Select Page

OCTOBER 2-4, 2018

Quebec City Convention Centre, Canada


Gynecologist and Full Professor, Department of Obstetrics and Gynaecology, Hôpital Saint-François d’Assise, CHU de Québec, Canada.

“Phytoestrogens and breast cancer: what epidemiological studies tell us?”



Sylvie Dodin is a gynecologist and full professor in the Department of Obstetrics and Gynaecology at Hôpital Saint-François d’Assise, CHU de Québec. She is a clinical researcher and a member of the Population Health and Best Practices in Health axes at the Research Centre of the same hospital. She has acquired extensive expertise in clinical research and primarily in conducting randomized clinical trials in women’s health and around alternative and complementary approaches. As a principal investigator, she has developed, organized and conducted 10 double-blind randomized clinical trials supported by granting agencies from which the majority of her publications are derived. She also has extensive experience in conducting systematic reviews. She has published over 100 articles in peer-reviewed journals. In her clinical research projects, she has always worked in close collaboration and interaction with several researchers from different and complementary fields of expertise and has always made it her duty to involve at an early stage graduate students at the master’s and doctoral levels and the clinician researchers she has directed. For over 30 years, through her activities as a clinician, researcher and teacher, Sylvie Dodin has devoted all her energies to promoting women’s overall health.


Phytoestrogens are plant-derived compounds that may be considered as selective estrogens modulators (SERM), as they have both estrogenic and antiestrogenic properties. The major phytoestrogens present in our diet are isoflavones, lignans and coumestans. Isoflavones are present in high concentrations in soya beans, soya products like tofu, and red clover. Flaxseed is the principal source of lignans.

Whether or not phytoestrogens is associated with breast cancer is still a great subject of research and an intense debate. Indeed, the negative impact of phytoestrogens on breast cancer is almost exclusively supported by in vitro or in animal models studies. Recent observational studies reported no or protective effect of phytoestrogens among women with beast cancer. Meta-analysis of epidemiological studies suggested that there is a significant trend of decreased risk of breast cancer upon increasing intake of soya diet. Prospective studies and case-controls studies reported an inverse relation between lignans intake and breast cancer in women. The NEJM meta-analysis including 174 clinical trials concluded that phytoestrogens are a short-term safe profile and that breast cancer incidence was not significantly increased among phytoestrogen users in the investigated studies. We cannot expect to have a clinical trial powerful enough to answer definitively the question of breast cancer and phytoestrogens. Counselling women regarding phytoestrogens and breast cancer need to be based on updated data. The aim of this presentation is to present an overview of the recent epidemiological studies.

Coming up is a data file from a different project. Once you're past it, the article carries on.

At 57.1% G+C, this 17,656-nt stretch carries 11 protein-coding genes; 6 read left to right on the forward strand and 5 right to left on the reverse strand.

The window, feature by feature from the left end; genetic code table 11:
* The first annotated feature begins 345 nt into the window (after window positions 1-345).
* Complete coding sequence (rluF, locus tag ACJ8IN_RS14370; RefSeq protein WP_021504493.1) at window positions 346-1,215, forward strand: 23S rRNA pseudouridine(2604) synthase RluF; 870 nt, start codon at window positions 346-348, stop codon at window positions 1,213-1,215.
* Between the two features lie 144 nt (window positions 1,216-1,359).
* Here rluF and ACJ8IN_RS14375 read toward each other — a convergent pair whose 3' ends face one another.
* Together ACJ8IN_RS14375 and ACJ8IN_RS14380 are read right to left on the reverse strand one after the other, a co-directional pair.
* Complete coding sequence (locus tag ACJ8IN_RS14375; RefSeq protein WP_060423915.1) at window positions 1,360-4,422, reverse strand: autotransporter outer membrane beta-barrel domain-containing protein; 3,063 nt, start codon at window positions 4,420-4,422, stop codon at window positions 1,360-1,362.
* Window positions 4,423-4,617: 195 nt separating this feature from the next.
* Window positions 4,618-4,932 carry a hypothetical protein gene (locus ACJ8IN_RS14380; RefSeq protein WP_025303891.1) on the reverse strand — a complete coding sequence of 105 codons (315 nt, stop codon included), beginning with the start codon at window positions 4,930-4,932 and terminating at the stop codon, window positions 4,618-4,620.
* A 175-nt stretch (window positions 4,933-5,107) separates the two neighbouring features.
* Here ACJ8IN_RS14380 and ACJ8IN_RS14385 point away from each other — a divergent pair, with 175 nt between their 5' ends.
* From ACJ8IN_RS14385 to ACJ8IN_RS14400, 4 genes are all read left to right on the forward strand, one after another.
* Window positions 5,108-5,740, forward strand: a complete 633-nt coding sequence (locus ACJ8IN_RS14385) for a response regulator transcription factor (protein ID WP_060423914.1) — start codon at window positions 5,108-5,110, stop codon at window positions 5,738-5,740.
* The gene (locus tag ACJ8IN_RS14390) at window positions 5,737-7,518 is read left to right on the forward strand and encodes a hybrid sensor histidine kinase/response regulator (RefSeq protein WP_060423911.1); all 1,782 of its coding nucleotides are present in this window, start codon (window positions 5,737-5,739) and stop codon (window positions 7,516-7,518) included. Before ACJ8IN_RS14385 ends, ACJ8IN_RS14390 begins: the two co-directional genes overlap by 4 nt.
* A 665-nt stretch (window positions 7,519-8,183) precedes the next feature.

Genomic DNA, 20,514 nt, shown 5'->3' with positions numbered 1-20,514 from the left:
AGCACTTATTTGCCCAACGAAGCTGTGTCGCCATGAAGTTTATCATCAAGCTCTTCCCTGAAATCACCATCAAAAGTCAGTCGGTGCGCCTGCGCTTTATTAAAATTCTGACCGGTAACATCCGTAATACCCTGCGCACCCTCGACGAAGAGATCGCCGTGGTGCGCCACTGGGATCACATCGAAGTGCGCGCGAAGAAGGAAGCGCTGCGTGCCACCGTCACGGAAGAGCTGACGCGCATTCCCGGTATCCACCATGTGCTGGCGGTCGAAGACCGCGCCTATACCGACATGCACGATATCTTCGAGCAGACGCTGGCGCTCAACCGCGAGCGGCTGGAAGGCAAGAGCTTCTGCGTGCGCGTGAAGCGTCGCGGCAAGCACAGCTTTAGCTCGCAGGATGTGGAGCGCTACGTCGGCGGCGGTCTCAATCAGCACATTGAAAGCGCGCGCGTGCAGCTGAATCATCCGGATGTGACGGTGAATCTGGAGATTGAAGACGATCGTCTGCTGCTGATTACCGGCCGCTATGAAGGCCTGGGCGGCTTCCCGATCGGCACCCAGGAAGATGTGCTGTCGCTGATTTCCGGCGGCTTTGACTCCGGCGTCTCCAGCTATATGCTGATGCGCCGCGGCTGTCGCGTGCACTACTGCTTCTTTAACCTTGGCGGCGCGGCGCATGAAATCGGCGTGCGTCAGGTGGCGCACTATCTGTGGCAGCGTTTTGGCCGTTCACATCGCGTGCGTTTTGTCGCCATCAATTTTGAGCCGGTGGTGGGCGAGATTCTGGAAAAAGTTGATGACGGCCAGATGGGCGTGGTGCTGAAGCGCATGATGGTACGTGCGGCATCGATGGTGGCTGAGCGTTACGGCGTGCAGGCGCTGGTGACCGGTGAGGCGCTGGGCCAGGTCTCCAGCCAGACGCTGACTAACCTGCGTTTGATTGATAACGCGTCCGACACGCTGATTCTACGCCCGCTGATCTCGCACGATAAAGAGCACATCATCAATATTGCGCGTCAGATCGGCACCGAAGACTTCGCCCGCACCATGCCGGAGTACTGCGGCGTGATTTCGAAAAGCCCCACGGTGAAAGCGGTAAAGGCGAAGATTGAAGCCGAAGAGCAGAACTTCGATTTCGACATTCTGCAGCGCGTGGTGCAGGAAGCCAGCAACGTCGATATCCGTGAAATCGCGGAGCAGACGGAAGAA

Conclusion: at the light of the current data, phytoestrogens could be safe for women with breast cancer but we should encourage women who seek about phytoestrogens to integrate them preferentially in their diet.


Le rendez-vous international sur les ingrédients et aliments santé qui se tiendra du 6 au 8 octobre 2020 au Centre des congrès de Québec au Canada. Propulsé par l’expertise du Québec en matière d’alimentation santé, BÉNÉFIQ est un lieu de synergie incontournable pour tous les scientifiques et industriels de ce secteur en constante effervescence.
Une initiative de l’Institut sur la nutrition et les aliments fonctionnels (INAF)


Share This